@inproceedings{16359,
abstract = {In this paper, we solve the local gathering problem of a swarm of n indistinguishable, point-shaped robots on a two dimensional grid in asymptotically optimal time O(n) in the fully synchronous FSYNC time model. Given an arbitrarily distributed (yet connected) swarm of robots, the gathering problem on the grid is to locate all robots within a 2x2- sized area that is not known beforehand. Two robots are connected if they are vertical or horizontal neighbors on the grid. The locality constraint means that no global control, no compass, no global communication and only local vision is available; hence, a robot can only see its grid neighbors up to a constant L1-distance, which also limits its movements. A robot can move to one of its eight neighboring grid cells and if two or more robots move to the same location they are merged to be only one robot. The locality constraint is the significant challenging issue here, since robot move- ments must not harm the (only globally checkable) swarm connectivity. For solving the gathering problem, we provide a synchronous algorithm { executed by every robot { which ensures that robots merge without breaking the swarm con- nectivity. In our model, robots can obtain a special state, which marks such a robot to be performing specific connec- tivity preserving movements in order to allow later merge operations of the swarm. Compared to the grid, for gath- ering in the Euclidean plane for the same robot and time model the best known upper bound is O(n^2).},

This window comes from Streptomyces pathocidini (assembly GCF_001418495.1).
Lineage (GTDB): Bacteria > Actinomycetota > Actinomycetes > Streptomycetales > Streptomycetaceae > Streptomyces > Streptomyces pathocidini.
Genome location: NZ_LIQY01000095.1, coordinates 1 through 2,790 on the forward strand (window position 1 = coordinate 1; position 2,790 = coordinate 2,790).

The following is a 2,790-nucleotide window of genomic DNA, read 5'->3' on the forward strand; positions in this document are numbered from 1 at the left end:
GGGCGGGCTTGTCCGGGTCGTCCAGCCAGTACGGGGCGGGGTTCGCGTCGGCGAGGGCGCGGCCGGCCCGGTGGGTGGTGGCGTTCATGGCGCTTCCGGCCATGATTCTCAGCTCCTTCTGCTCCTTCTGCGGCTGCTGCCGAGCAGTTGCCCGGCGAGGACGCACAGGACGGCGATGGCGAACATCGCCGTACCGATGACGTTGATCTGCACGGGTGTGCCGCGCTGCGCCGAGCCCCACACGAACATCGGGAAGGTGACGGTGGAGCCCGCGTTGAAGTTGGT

author = {Cord-Landwehr, Andreas and Fischer, Matthias and Jung, Daniel and Meyer auf der Heide, Friedhelm},
booktitle = {Proceedings of the 28th ACM Symposium on Parallelism in Algorithms and Architectures (SPAA)},
pages = {301--312},
publisher = {ACM},
title = {{Asymptotically Optimal Gathering on a Grid}},
doi = {10.1145/2935764.2935789},
year = {2016},
}
@unpublished{16450,
abstract = {In this paper, we solve the local gathering problem of a swarm of $n$
indistinguishable, point-shaped robots on a two dimensional grid in
asymptotically optimal time $\mathcal{O}(n)$ in the fully synchronous
$\mathcal{FSYNC}$ time model. Given an arbitrarily distributed (yet connected)
swarm of robots, the gathering problem on the grid is to locate all robots
within a $2\times 2$-sized area that is not known beforehand. Two robots are
connected if they are vertical or horizontal neighbors on the grid. The
locality constraint means that no global control, no compass, no global
communication and only local vision is available; hence, a robot can only see
its grid neighbors up to a constant $L_1$-distance, which also limits its
movements. A robot can move to one of its eight neighboring grid cells and if